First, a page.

If you are a lover of cheese and a lover of Middle Eastern food, you will be excited to know that there are many instances where the two meet. Whether it is in sweet desserts like Knafeh or in Cheese fatayer and Cheese Manakish, there are a many cheesy Middle Eastern dishes to enjoy.
You will be even happier to know that there are Middle Eastern and Mediterranean cheeses that are becoming just as popular as Mozzarella! Here's a crash course on four of them.
Texture: Soft and creamy
Aroma: Mild and fresh
Is it yoghurt or cheese? The texture is somewhere in the middle with Labneh being considered a healthier substitute for cream cheese. Like many Middle Eastern dishes, it is very versatile.
Drizzle some olive oil over it and use it as a dip for your pita chips. It can work as a sauce, use it in a marinade for meats or use it in baking breads and tarts. And if you want to give your fruit smoothie that unique tangy flavour, go ahead and add some Labneh to it. It will also work to add some extra thickness to a smoothie if that is what you are looking for.
Texture: Semi- hard
Jibneh Arabia literally means ‘Arabic cheese’. It is popular in the Middle East and can be eaten alone, part of a cheese platter or a mezze plate. You can also use it in none Mediterranean or Middle Eastern dishes. Add a little flavour to your breakfast egg with a shaving of Jibneh.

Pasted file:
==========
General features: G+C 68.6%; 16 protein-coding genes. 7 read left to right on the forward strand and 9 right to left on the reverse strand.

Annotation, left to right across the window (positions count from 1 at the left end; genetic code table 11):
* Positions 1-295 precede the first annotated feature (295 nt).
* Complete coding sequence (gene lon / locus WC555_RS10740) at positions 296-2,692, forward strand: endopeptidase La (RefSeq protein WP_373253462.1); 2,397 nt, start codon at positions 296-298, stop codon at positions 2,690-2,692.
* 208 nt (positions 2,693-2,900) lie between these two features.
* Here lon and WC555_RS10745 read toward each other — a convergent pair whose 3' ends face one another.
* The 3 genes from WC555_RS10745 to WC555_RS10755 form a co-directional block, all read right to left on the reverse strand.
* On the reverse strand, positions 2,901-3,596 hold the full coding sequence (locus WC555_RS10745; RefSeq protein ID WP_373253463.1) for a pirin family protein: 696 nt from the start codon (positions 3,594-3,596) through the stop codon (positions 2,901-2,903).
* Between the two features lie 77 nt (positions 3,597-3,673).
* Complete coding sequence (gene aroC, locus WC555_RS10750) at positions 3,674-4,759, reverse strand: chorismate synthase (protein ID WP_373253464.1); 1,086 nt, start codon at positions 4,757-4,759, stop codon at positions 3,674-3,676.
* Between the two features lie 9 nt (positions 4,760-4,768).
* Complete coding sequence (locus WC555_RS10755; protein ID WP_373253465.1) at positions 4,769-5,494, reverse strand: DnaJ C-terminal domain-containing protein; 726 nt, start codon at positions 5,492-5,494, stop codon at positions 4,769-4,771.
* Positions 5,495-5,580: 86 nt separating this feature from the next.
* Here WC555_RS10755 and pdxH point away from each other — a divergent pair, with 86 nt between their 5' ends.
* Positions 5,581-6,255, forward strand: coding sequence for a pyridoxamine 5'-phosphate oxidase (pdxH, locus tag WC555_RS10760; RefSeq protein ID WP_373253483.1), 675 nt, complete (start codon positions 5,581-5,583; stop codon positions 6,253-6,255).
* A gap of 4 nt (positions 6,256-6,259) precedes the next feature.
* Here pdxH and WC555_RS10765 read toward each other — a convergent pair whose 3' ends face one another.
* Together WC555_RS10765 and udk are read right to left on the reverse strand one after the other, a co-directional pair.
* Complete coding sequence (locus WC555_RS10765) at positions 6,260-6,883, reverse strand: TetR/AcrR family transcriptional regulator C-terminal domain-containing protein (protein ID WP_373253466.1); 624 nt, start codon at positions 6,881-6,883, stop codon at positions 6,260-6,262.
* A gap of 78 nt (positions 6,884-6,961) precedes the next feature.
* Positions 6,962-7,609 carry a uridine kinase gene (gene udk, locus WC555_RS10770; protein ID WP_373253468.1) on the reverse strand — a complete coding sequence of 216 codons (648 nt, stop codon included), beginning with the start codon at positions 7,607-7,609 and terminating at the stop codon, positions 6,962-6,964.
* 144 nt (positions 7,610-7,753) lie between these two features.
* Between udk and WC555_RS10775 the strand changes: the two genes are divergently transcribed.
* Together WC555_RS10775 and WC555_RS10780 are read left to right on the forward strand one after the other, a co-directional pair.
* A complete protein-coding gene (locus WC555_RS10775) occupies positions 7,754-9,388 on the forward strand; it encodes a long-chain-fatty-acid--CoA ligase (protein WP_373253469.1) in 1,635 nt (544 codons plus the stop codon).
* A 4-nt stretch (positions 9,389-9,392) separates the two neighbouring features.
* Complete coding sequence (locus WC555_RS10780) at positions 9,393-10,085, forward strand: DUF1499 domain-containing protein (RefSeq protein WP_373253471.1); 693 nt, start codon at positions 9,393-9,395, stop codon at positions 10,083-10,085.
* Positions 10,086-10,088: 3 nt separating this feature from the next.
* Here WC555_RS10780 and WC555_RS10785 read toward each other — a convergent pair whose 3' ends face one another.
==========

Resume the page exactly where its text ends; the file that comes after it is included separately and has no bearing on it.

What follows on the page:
Texture: Chewy and springy
Halloumi is one of the most popular cheeses from the Mediterranean region. This chewy native of Cypress can be fried and grilled. This is possible because of its high melting point and hard texture. When cooked, Halloumi will maintain its shape but will take on a nice brown colour. The aroma when cooked changes, becoming stronger. For this reason, some only like to eat it when cooked. It can be eaten all on its own or paired with other dishes.
Like many cheeses from the region, it is traditionally made with goat’s and sheep’s milk which are known to produce particularly unique flavoured cheeses. (Cow’s milk is used in more contemporary recipes.)
Add it to a fruit salad for a contrast or in a green salad for something fresh and chewy.
Texture: Soft, crumbly
Aroma: Mildly tangy
Feta originates from Greece so it is more a Mediterranean than Middle Eastern cheese. The flavour and aroma of original Feta cheese comes from the goat’s or sheep’s milk it comes from. With only goat’s milk, the flavour is sharp but gets milder when sheep’s milk is added.
The texture of Feta can range from soft to crumbly and hard depending on how old the cheese is. This cheese can be quite salty but you can rinse it off to reduce the salt content. Feta makes a great garnish for salads and desserts alike.